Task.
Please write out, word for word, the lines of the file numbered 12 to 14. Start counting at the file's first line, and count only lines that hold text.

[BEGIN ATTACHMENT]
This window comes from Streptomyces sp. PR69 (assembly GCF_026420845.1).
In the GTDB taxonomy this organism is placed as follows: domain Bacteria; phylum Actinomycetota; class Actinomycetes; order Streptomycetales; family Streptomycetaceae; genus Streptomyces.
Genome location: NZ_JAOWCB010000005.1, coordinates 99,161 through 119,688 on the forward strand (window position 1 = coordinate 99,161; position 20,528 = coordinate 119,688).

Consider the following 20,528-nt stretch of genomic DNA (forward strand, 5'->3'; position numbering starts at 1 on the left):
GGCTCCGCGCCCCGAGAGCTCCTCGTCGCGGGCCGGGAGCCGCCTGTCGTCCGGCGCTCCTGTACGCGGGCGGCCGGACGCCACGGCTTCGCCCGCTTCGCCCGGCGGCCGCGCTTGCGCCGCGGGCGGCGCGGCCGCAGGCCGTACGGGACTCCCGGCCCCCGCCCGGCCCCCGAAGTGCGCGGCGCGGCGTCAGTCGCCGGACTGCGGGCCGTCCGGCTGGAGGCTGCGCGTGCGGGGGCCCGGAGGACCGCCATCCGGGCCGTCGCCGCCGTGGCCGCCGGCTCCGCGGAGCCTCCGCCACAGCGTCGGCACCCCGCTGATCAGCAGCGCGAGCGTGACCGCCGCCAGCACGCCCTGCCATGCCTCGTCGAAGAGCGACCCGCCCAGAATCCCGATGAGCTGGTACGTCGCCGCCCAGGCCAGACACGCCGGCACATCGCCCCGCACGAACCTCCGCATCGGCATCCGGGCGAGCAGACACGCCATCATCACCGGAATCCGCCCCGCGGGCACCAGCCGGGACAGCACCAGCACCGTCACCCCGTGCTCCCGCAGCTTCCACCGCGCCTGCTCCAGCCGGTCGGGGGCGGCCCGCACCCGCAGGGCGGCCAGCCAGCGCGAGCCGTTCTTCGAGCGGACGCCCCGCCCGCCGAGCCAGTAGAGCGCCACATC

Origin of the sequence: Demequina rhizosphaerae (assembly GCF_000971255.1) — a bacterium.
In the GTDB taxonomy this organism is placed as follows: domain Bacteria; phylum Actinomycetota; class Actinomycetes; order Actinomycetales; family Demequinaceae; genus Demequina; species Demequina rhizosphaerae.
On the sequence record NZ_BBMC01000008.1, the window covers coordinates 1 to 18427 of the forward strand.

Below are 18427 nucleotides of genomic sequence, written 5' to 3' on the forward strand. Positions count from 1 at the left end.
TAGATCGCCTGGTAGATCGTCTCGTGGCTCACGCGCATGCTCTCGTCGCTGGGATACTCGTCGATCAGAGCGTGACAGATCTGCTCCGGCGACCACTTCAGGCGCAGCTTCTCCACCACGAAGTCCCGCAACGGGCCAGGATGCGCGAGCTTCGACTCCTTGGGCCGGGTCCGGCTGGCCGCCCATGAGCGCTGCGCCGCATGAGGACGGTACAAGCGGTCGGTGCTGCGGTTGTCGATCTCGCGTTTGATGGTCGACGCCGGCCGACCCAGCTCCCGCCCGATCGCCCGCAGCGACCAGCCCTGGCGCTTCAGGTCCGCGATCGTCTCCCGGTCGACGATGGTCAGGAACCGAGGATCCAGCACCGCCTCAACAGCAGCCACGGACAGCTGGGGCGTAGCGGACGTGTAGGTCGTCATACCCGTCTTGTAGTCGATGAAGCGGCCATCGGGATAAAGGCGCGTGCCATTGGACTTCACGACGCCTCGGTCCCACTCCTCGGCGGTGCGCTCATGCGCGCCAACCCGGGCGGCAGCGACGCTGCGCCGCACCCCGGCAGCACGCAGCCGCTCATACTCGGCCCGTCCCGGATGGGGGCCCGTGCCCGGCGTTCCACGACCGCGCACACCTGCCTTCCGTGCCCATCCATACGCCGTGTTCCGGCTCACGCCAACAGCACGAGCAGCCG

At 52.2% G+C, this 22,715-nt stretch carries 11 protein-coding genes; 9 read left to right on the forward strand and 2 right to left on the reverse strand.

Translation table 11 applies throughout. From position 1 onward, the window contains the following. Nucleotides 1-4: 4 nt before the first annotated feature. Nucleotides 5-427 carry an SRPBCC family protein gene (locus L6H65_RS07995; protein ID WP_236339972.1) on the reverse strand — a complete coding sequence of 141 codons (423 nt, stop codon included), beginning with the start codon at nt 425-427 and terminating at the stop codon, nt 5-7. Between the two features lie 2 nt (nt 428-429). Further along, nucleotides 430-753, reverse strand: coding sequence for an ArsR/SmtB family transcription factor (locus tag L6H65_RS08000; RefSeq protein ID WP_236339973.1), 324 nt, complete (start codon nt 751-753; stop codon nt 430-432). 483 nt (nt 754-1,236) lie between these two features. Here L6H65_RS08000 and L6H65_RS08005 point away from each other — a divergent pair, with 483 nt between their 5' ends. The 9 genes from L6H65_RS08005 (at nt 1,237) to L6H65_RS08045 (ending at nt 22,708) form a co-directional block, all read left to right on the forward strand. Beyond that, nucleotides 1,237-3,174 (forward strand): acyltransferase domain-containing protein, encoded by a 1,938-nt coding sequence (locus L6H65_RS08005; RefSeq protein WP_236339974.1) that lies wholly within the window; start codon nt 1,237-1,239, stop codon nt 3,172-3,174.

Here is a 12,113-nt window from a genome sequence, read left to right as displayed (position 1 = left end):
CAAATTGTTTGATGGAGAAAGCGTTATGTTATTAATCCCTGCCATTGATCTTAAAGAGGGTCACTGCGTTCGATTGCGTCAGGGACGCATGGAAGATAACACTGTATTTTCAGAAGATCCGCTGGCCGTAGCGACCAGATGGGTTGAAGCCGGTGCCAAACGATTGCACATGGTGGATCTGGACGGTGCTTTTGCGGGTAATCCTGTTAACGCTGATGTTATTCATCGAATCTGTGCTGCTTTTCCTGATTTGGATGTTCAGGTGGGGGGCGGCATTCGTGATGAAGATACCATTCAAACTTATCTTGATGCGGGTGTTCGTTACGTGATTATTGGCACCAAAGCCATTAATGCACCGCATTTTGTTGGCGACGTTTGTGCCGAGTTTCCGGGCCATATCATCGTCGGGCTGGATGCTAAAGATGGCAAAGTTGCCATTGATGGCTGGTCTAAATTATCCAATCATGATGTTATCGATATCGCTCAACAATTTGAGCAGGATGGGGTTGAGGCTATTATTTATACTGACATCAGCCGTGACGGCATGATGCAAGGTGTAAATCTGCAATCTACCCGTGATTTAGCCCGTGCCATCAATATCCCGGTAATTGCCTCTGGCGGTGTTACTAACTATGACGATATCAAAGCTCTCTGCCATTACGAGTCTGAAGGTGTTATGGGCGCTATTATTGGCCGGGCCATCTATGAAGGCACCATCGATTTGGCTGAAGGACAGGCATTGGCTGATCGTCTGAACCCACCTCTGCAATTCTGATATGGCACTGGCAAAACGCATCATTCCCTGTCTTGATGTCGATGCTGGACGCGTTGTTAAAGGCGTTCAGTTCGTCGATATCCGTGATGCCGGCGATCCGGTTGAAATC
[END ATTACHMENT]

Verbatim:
Translation table 11 applies throughout. From position 1 onward, the window contains the following. Nucleotides 1-4: 4 nt before the first annotated feature. Nucleotides 5-427 carry an SRPBCC family protein gene (locus L6H65_RS07995; protein ID WP_236339972.1) on the reverse strand — a complete coding sequence of 141 codons (423 nt, stop codon included), beginning with the start codon at nt 425-427 and terminating at the stop codon, nt 5-7. Between the two features lie 2 nt (nt 428-429). Further along, nucleotides 430-753, reverse strand: coding sequence for an ArsR/SmtB family transcription factor (locus tag L6H65_RS08000; RefSeq protein ID WP_236339973.1), 324 nt, complete (start codon nt 751-753; stop codon nt 430-432). 483 nt (nt 754-1,236) lie between these two features. Here L6H65_RS08000 and L6H65_RS08005 point away from each other — a divergent pair, with 483 nt between their 5' ends. The 9 genes from L6H65_RS08005 (at nt 1,237) to L6H65_RS08045 (ending at nt 22,708) form a co-directional block, all read left to right on the forward strand. Beyond that, nucleotides 1,237-3,174 (forward strand): acyltransferase domain-containing protein, encoded by a 1,938-nt coding sequence (locus L6H65_RS08005; RefSeq protein WP_236339974.1) that lies wholly within the window; start codon nt 1,237-1,239, stop codon nt 3,172-3,174.

Here is a 12,113-nt window from a genome sequence, read left to right as displayed (position 1 = left end):
CAAATTGTTTGATGGAGAAAGCGTTATGTTATTAATCCCTGCCATTGATCTTAAAGAGGGTCACTGCGTTCGATTGCGTCAGGGACGCATGGAAGATAACACTGTATTTTCAGAAGATCCGCTGGCCGTAGCGACCAGATGGGTTGAAGCCGGTGCCAAACGATTGCACATGGTGGATCTGGACGGTGCTTTTGCGGGTAATCCTGTTAACGCTGATGTTATTCATCGAATCTGTGCTGCTTTTCCTGATTTGGATGTTCAGGTGGGGGGCGGCATTCGTGATGAAGATACCATTCAAACTTATCTTGATGCGGGTGTTCGTTACGTGATTATTGGCACCAAAGCCATTAATGCACCGCATTTTGTTGGCGACGTTTGTGCCGAGTTTCCGGGCCATATCATCGTCGGGCTGGATGCTAAAGATGGCAAAGTTGCCATTGATGGCTGGTCTAAATTATCCAATCATGATGTTATCGATATCGCTCAACAATTTGAGCAGGATGGGGTTGAGGCTATTATTTATACTGACATCAGCCGTGACGGCATGATGCAAGGTGTAAATCTGCAATCTACCCGTGATTTAGCCCGTGCCATCAATATCCCGGTAATTGCCTCTGGCGGTGTTACTAACTATGACGATATCAAAGCTCTCTGCCATTACGAGTCTGAAGGTGTTATGGGCGCTATTATTGGCCGGGCCATCTATGAAGGCACCATCGATTTGGCTGAAGGACAGGCATTGGCTGATCGTCTGAACCCACCTCTGCAATTCTGATATGGCACTGGCAAAACGCATCATTCCCTGTCTTGATGTCGATGCTGGACGCGTTGTTAAAGGCGTTCAGTTCGTCGATATCCGTGATGCCGGCGATCCGGTTGAAATC